If you are eating a diet that is high in sugar and grains -- this is the same type of diet that will also increase inflammation in your body -- as the sugar gets metabolized in fat cells, fat releases surges in leptin. Over time, if your body is exposed to too much leptin, it will become resistant to the leptin (just as your body can become resistant to insulin).

And when you become leptin-resistant, your body can no longer hear the messages telling you to stop eating and burn fat -- so you remain hungry, and store more fat.

Leptin-resistance also causes an increase in visceral fat, sending you on a vicious cycle of hunger, fat storage and an increased risk of heart disease, diabetes, metabolic syndrome and more.

Another Important Heart Disease Risk Factor

Aside from carrying extra weight around your middle, one of the most important risk factors for heart disease is your cholesterol to HDL ratio.

Keep in mind that your total cholesterol level is just about worthless in determining your risk for heart disease, unless it is close to 300 or higher. And, perhaps more importantly, you need to be aware that cholesterol is not the CAUSE of heart disease.

If you become overly concerned with trying to lower your cholesterol level to some set number, you will be completely missing the real problem.

In fact, I have seen a number of people with levels over 250 who actually were at low heart disease risk due to their HDL levels. Conversely, I have seen even more who had cholesterol levels under 200 that were at a very high risk of heart disease based on the following additional tests:

  • Your HDL/Cholesterol ratio

  • Your Triglyceride/HDL ratios

HDL percentage is a very potent heart disease risk factor. Just divide your HDL level by your cholesterol. That percentage should ideally be above 24 percent. Below 10 percent is a significant indicator of risk for heart disease.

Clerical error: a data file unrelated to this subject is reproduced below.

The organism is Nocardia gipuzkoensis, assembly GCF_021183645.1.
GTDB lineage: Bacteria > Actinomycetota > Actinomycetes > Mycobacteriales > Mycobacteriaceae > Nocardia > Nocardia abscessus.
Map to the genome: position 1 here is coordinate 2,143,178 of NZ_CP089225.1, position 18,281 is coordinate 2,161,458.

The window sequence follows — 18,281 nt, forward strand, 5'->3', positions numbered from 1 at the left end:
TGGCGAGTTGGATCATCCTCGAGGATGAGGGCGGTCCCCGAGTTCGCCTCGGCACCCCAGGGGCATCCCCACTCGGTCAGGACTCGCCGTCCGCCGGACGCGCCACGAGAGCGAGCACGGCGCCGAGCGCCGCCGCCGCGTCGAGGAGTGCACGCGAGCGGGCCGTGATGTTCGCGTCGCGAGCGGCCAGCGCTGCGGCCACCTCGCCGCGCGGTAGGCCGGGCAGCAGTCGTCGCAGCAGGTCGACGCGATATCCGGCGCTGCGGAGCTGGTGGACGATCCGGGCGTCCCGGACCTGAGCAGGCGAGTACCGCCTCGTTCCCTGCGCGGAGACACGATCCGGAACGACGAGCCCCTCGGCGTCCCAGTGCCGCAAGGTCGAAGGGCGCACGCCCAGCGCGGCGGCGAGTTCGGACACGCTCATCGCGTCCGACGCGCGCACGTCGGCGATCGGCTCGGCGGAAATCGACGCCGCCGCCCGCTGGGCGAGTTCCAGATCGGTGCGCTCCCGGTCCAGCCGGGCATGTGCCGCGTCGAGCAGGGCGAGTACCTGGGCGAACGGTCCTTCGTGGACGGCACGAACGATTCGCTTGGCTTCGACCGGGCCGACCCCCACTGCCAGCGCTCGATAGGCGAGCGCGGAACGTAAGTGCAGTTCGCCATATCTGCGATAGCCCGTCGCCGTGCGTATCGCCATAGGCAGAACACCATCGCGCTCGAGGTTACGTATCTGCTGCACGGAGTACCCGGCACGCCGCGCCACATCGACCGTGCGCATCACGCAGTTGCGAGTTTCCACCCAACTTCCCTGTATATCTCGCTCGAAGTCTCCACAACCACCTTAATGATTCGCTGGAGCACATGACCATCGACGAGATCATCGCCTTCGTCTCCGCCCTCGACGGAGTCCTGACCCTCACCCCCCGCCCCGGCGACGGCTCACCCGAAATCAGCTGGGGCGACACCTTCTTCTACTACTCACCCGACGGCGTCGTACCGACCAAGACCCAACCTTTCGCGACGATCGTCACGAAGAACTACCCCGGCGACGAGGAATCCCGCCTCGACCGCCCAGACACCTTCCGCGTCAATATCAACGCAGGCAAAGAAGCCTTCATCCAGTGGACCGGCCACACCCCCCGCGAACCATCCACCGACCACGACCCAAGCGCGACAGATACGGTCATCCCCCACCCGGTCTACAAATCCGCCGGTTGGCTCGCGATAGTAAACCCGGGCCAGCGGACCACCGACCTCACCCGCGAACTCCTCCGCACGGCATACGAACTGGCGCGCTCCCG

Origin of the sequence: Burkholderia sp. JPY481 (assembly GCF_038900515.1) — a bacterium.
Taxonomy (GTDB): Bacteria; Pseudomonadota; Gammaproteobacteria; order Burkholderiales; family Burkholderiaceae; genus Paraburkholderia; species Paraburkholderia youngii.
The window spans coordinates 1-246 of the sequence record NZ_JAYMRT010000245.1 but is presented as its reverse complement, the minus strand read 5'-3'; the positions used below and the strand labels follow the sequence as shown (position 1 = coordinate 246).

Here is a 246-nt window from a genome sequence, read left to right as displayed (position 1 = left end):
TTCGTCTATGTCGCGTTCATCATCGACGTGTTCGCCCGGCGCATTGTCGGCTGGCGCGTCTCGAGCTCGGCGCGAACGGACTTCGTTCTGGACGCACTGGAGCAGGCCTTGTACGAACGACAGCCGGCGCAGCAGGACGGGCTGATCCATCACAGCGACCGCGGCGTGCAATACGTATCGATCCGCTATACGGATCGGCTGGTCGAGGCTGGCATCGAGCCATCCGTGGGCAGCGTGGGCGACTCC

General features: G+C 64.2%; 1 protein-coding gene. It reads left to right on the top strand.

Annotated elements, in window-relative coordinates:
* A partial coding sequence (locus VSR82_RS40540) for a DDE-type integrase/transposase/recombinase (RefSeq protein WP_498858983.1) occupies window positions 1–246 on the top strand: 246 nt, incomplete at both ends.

You can also do the same thing with your triglycerides and HDL ratio. That percentage should be below 2.

How to Virtually Eliminate Your Heart Disease Risk

If you are at risk of heart disease, then simply applying the Take Control of Your Health program will virtually eliminate your risk -- sometimes quite rapidly – because it helps to significantly reduce inflammation in your body. And, keeping your inflammation levels low is key if you want to reduce your risk of heart disease (as well as many other chronic diseases).

Among the key points to remember are:

  • Reduce your intake of grains, including corn-based foods, and all sweets and potatoes, dramatically.

Any meal or snack high in unhealthy carbohydrates generates a rapid rise in blood glucose and then insulin to compensate for the rise in blood sugar. The insulin released from eating too many carbohydrates promotes fat and makes it more difficult for your body to lose fat, and excess weight, particularly around your belly, is one of the major contributors to heart disease.

  • Exercise regularly.

Exercise not only lowers inflammation in your body, it is also one of the best weapons to fight visceral fat, which again is linked to heart disease.

Remember, you can be thin, underweight even, and still have dangerous visceral fat around your organs. If you are thin, but rarely exercise, this may be you. And if you have a beer belly or a lot of fat around your midsection, you can also bet on the fact that you’re holding onto visceral fat.